Endemic species include the tamaraw of Mindoro and the tarsier of Bohol. The Philippines lacks predators, with the exception of snakes, such as pythons and cobras, and birds of prey, such as the national bird, known as the Philippine eagle.[127] Other native animals include the palm civet cat,[128] the Mouse deer, the Visayan warty pig,[129] and several species of bats.
Rainforests boast an array of flora, including several types of orchids and rafflesia.[130] The narra is considered as the most important type of hardwood while banyan trees or the balete.[131] The islands' major crops include rice, corn, sugarcane, coconut, abaca, and tobacco. Rice is the most important source of food along with corn. The coconut, mango, watermelon and other native fruits are important contributors to the nation's income.
Due to the volcanic nature of the islands, mineral deposits are abundant. This also allows the Philippines to become a powerhouse with regards to geothermal energy.[132][133] A notable example of the volcanic features of the islands include the Benham Plateau to the east, a region active in tectonic subduction.[134]
The Philippine territorial waters encompass as much as 1.67 million square kilometres, producing a unique and diverse marine life, an important part of the Coral Triangle. There are 2,400 fish species. Other marine products include corals, pearls, crabs and seaweeds.[126][135] The rain forests offer prime habitat for more than 530 species of birds, some 800 species of orchids, and some 8,500 species of flowering plants.[136]
Deforestation is acute in Southeast Asia,[137] the second of the world's great biodiversity hot spots.[138] The forest cover of the Philippines declined from 70% of the country's total land area in 1900 to about 18.3% in 1999.[139][140]

Climate

The Philippines has a tropical climate and is usually hot and humid. The average yearly temperature is around 26.5°C (79.7°F). There are three recognized seasons: "Tag-init" or "Tag-araw" (the hot season or summer from March to May), "Tag-ulan" (the rainy season from June to November), and "Tag-lamig" (the cold season from December to February). The southwest monsoon (from May to October) is known as the "Habagat" and the dry winds of the northeast monsoon (from November to April) as the "Amihan".[141] The coolest month is January, and the warmest is May. Both temperature and humidity levels reach the maximum in April and May.[2] Manila and most of the lowland areas are hot and dusty from March to May.[142] Even at this period, the temperatures rarely rise above 37°C and sea-level temperatures rarely fall below 27°C. Annual rainfall measures as much as 5,000 millimeters in the mountainous east coast section but less than 1,000 millimetres in some of the sheltered valleys. Sitting astride the typhoon belt, most of the islands experience annual torrential rains and thunderstorms from July to October.[143]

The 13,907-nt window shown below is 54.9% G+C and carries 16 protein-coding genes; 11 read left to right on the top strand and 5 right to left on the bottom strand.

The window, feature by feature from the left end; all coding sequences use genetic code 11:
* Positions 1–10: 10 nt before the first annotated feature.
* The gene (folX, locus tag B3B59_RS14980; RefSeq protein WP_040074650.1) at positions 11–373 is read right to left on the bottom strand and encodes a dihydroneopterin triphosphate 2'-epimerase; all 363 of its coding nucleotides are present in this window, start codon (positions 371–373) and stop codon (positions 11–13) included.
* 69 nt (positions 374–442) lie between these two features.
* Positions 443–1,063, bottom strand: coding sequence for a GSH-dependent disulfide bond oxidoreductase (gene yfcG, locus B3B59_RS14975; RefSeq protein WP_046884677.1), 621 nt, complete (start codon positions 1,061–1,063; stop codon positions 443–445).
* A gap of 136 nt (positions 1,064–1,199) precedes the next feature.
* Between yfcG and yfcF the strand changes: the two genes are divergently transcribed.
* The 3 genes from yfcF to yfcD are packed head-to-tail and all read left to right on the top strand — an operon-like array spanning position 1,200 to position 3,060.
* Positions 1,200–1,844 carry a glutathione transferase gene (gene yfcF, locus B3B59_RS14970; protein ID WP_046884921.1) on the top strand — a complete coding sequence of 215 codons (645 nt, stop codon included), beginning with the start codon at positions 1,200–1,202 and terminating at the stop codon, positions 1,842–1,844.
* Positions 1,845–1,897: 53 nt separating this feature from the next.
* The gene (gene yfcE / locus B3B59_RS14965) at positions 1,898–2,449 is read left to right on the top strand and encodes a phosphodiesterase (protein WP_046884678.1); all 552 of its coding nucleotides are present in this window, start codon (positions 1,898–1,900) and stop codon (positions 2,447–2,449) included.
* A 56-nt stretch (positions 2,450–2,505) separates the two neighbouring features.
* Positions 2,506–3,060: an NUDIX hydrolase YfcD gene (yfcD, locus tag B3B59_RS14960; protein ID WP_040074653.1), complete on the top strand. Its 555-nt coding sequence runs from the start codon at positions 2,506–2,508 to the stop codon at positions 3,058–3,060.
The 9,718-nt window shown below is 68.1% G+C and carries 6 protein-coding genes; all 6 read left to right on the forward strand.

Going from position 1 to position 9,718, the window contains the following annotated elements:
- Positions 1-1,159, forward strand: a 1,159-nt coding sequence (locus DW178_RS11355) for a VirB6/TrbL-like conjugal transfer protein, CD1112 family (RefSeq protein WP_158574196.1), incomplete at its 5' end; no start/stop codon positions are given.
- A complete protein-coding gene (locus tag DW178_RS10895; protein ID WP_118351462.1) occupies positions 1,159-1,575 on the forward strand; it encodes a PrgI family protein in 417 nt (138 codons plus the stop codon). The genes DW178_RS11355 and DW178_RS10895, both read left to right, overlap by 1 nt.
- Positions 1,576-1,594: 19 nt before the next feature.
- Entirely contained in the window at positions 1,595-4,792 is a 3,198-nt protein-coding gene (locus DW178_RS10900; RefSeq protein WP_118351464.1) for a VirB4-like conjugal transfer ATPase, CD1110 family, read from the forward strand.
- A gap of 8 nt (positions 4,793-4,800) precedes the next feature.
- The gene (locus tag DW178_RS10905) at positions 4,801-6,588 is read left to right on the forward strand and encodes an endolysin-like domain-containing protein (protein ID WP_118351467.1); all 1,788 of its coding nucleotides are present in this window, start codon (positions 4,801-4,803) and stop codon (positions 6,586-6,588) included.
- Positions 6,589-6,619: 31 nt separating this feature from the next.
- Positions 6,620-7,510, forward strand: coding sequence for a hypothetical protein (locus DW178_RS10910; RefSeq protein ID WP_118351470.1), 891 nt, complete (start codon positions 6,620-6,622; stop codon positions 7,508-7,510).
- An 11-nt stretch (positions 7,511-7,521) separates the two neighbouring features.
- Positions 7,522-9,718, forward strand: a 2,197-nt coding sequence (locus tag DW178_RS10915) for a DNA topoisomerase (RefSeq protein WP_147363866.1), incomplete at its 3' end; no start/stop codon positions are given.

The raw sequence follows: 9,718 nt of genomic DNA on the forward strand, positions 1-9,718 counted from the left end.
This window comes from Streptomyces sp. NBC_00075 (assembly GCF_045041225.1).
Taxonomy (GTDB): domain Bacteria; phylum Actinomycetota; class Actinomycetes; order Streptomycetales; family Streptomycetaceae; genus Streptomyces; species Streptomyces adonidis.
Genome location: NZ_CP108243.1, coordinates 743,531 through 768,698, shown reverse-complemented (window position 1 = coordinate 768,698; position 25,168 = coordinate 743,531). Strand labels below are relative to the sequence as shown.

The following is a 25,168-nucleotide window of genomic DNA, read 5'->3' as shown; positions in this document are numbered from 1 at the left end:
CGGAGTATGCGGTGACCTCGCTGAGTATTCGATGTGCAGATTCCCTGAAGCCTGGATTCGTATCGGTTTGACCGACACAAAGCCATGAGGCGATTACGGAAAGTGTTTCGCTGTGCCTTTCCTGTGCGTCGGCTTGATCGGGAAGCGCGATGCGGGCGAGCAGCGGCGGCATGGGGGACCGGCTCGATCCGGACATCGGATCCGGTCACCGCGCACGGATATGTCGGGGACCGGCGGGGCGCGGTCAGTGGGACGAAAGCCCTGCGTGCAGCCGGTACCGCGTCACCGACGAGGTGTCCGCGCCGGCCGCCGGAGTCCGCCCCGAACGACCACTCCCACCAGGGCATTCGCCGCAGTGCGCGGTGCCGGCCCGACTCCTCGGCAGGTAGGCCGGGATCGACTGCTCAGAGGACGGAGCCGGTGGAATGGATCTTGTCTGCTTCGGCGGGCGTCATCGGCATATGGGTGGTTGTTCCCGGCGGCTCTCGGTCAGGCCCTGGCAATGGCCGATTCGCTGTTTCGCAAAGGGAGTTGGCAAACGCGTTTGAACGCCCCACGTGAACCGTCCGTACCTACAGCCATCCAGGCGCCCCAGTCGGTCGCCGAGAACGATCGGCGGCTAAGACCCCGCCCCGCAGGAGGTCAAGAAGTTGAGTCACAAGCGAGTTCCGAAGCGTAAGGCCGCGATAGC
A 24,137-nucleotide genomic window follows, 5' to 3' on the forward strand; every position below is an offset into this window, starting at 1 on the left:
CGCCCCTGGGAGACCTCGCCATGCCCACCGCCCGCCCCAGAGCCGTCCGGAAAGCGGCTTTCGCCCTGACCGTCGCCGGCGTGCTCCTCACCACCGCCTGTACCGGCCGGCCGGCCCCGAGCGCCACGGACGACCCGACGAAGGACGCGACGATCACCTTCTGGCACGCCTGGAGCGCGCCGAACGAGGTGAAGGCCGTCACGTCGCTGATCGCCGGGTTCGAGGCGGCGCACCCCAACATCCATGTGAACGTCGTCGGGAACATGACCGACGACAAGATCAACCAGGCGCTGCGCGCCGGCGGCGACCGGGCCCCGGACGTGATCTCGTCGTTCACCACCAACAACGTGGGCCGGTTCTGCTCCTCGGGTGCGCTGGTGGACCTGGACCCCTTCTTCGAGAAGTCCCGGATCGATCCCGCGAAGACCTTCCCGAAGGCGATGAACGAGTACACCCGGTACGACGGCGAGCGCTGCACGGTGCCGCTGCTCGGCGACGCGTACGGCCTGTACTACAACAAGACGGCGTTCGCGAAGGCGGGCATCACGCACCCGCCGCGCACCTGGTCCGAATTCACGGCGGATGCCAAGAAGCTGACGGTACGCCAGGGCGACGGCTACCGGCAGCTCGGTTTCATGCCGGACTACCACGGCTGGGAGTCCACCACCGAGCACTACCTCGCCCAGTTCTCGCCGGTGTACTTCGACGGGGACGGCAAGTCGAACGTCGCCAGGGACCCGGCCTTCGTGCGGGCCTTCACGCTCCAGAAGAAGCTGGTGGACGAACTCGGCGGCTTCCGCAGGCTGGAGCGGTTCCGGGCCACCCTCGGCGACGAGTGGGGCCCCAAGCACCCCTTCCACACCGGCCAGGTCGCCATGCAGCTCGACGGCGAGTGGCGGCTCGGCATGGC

Economy


The skyline of Ortigas Center in the foreground with Makati City in the background on the left.
The Philippines is a newly industrialized country, with an economy anchored on agriculture but with substantial contributions from manufacturing, mining, remittances from overseas Filipinos and service industries such as tourism, and business process outsourcing.[144][145] Goldman Sachs includes the country in its list of the "Next Eleven" economies.[146]

The Makati City skyline
In the 1960s, the economy was regarded as the second largest in Asia, next to Japan.[citation needed] However, the leadership of Ferdinand Marcos proved disastrous, by transforming the market economy into a centrally planned economy.[citation needed] The country suffered severe economic recession,[when?] only to recover in the 1990s with a program of economic liberalization.[citation needed]

The Philippine Stock Exchange with the statue of martyred Filipino opposition leader during the Marcos dictatorship, Benigno S. Aquino, Jr.
The Asian Financial Crisis affected the economy to an extent, resulting in a lingering decline of the value of the peso and falls in the stock market, although the extent to which it was affected was not as severe as that of its Asian neighbors. This is largely due to the fiscal conservatism of the government partly as a result of decades of monitoring and fiscal supervision from the International Monetary Fund, in comparison to the massive spending of its neighbors on the rapid acceleration of economic growth.[87] By 2004, the economy experienced six percent growth in gross domestic product and 7.3% in 2007.[147]